Marlion will be available to play. He has played one game in four weeks. Unfortunately, he has had those migraines, the suspension and the bye. We will see how he trains. He hasn’t trained a lot, he hasn’t played a lot.
Hardwick said mid-season draftee Jacob Bauer, who surprised his coach at a birthday dinner on Sunday night when he said he still barracked for the Swans, had to learn the Tigers’ system.
Balta provides flexibility at both ends of the ground, while Lambert, dealing with a chronic injury, has managed only four matches but remains an important part of the side.
What he [Lambert] goes through every week to play is incredible. No one does it better than Kane to give himself an opportunity to play, Hardwick said.
The Tigers had a four-game winning streak , leaving them with a 6-5 win-loss record and outside the top eight.
If you had said to me after the start we had, I think we were 1-3, we would be 6-5 at the break, I would be OK with it, but I wouldn’t be happy with it, Hardwick said.
A lot of our KPI indicators – time in front, quarters won, all those sort of things – we are actually up in the top four, we just haven’t got the result. We have had some really, really bad quarters within games. It’s cost us probably three to four games in theory.
We are doing a lot of things right but, unfortunately, when things aren’t going well for us, we are getting scored against too heavily. We did a bit of work on that over the course of the break and, hopefully, start to reap the benefits of that knowledge and work we have put in.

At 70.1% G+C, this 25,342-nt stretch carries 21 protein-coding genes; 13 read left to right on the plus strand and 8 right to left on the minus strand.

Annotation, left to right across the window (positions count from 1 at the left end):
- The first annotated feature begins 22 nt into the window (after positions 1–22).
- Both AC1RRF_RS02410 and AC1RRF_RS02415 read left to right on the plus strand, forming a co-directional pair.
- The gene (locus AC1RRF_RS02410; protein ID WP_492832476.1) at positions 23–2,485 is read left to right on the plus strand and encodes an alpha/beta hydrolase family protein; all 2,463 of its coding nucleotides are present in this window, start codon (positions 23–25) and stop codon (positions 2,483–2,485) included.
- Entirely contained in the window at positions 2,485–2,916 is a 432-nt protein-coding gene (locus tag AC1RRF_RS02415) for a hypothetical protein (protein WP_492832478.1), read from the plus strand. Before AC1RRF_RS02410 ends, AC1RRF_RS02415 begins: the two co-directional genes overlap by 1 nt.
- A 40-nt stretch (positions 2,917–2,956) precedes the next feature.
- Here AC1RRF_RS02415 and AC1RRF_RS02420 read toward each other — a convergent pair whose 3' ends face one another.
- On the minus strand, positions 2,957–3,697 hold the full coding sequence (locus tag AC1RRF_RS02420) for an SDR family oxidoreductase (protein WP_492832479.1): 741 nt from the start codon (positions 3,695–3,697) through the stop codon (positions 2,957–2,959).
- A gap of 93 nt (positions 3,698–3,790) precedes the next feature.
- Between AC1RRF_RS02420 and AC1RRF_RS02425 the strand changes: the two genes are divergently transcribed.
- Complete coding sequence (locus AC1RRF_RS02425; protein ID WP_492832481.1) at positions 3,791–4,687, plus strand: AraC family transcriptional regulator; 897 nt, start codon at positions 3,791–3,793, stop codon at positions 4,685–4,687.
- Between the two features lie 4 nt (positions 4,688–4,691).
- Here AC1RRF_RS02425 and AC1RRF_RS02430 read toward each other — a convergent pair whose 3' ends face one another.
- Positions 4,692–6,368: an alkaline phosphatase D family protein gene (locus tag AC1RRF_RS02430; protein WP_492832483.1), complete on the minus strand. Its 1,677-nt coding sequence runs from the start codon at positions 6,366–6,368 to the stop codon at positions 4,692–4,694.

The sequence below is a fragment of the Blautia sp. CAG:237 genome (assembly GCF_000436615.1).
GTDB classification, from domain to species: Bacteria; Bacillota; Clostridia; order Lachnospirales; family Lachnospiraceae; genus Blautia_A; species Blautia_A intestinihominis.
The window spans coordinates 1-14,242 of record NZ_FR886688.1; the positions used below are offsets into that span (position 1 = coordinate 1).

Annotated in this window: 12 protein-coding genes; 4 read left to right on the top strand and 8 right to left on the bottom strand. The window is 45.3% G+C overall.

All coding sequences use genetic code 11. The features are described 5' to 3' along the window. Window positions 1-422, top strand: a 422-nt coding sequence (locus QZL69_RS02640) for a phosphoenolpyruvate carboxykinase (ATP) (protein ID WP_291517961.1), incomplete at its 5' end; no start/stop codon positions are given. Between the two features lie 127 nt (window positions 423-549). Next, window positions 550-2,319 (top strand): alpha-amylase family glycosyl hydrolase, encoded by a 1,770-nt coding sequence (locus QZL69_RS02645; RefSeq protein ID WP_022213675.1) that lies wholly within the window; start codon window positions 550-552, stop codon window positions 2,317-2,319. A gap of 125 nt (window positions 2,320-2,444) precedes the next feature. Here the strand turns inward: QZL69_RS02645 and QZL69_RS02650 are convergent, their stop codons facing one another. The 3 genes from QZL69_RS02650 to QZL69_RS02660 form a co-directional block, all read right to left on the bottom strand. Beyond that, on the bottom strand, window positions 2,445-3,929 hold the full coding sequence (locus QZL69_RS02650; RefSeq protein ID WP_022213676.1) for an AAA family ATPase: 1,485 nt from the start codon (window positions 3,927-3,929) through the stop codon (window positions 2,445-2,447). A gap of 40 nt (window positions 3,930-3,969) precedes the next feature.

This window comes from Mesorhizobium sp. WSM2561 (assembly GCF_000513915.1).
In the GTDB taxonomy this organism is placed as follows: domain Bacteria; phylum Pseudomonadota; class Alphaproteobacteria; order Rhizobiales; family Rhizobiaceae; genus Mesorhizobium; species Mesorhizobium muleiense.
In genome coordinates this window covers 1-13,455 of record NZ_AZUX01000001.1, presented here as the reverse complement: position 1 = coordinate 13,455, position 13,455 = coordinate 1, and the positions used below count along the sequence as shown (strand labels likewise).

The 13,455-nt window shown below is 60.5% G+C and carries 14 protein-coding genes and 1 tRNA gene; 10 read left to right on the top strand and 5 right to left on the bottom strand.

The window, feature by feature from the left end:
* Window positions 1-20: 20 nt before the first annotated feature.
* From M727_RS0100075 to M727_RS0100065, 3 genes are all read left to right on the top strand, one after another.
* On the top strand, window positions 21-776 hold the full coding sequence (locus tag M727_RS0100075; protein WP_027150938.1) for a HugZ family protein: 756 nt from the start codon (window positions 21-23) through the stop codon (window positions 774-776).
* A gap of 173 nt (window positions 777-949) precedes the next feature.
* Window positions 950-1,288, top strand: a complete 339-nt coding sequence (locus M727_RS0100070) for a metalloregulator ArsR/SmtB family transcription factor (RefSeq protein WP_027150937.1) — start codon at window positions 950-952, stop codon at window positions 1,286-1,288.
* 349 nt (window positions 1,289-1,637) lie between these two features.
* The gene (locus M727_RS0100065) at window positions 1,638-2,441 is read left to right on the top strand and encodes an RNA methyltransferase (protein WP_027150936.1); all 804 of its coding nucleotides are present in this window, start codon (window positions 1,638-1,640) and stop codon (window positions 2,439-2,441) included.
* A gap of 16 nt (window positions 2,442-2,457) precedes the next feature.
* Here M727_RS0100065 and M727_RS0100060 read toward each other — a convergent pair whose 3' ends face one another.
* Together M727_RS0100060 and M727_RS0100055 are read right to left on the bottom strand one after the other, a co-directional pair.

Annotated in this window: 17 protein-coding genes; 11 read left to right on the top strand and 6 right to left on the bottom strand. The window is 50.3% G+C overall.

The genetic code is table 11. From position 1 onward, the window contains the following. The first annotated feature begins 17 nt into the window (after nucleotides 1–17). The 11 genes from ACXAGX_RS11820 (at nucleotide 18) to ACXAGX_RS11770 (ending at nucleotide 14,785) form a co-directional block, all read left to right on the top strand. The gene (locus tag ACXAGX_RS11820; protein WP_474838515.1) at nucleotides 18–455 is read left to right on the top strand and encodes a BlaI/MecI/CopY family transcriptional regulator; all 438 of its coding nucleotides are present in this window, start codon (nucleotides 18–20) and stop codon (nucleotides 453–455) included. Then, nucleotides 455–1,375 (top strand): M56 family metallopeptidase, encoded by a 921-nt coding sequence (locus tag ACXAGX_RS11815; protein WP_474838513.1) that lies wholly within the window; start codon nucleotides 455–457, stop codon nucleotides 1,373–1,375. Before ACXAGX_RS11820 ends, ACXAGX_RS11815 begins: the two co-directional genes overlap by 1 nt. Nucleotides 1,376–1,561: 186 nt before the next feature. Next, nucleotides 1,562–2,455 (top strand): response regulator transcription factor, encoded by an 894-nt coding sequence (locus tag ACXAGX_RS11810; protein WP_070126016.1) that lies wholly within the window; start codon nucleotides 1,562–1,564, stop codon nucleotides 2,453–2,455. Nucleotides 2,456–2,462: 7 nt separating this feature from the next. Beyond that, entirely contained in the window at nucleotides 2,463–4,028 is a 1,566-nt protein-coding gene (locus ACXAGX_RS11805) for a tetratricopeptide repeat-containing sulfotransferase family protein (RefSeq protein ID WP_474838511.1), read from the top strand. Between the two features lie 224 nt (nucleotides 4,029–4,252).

for accusations levelled at them during a tribunal hearing where Franklin failed to have his one-match ban over-turned for striking the Tigers great.
The Swans’ lawyer had claimed Cotchin might get an invite to the Logies instead of the Brownlow this year for exaggerating the impact from the Franklin strike.
Hardwick said Cotchin and Franklin are future Hall of Famers and we don’t want to be using those word choices to describe two greats of the game.
I think both advocates wish they had their time again and probably used different word choices, he said.
Hardwick had not fronted the media since the stinging loss to the Swans, coming after a controversial finish when the Tigers were not paid a 50-metre penalty when the siren sounded.
Dion Prestia was awarded a free kick 65m from goal, a split second after the final siren sounded, prompting Swans midfielder Chad Warner to take possession and boot the ball into the crowd.
The Tigers felt a 50m penalty should have been paid but umpire John Howarth told Richmond players at the time that Warner couldn’t have heard, common sense, OK? Prestia’s shot on goal fell well short.
to post: Common sense. Sorry, what?
On Monday, he joked his dog had sent the tweet, but said his players now had clarity.
Clarity is always something we crave. Once again, we can understand [why] the decision was made. Big crowd noise, the game appeared to be over … there are going to be times again when 50s are decided by whether the umpire thinks they [players] hear the whistle or they don’t, he said.
The AFL had immediately backed the umpire’s call.
Hardwick weighs in on soft cap
Hardwick has added his voice to growing agitation over the soft football department cap, declaring clubs for the first time are losing top off-field talent but need to be more unified in their bid for greater funding.
While other areas of football departments, and league executive salaries, have returned to pre-COVID levels, football department spending has not been allowed to snap back, sparking suggestions it could limit a club’s ability to lure
The league introduced cuts of about $3 million per club in 2020, meaning staffing levels, including coaching and fitness, often remain under-resourced, the flow on being those still there are under greater stress with a demanding workload.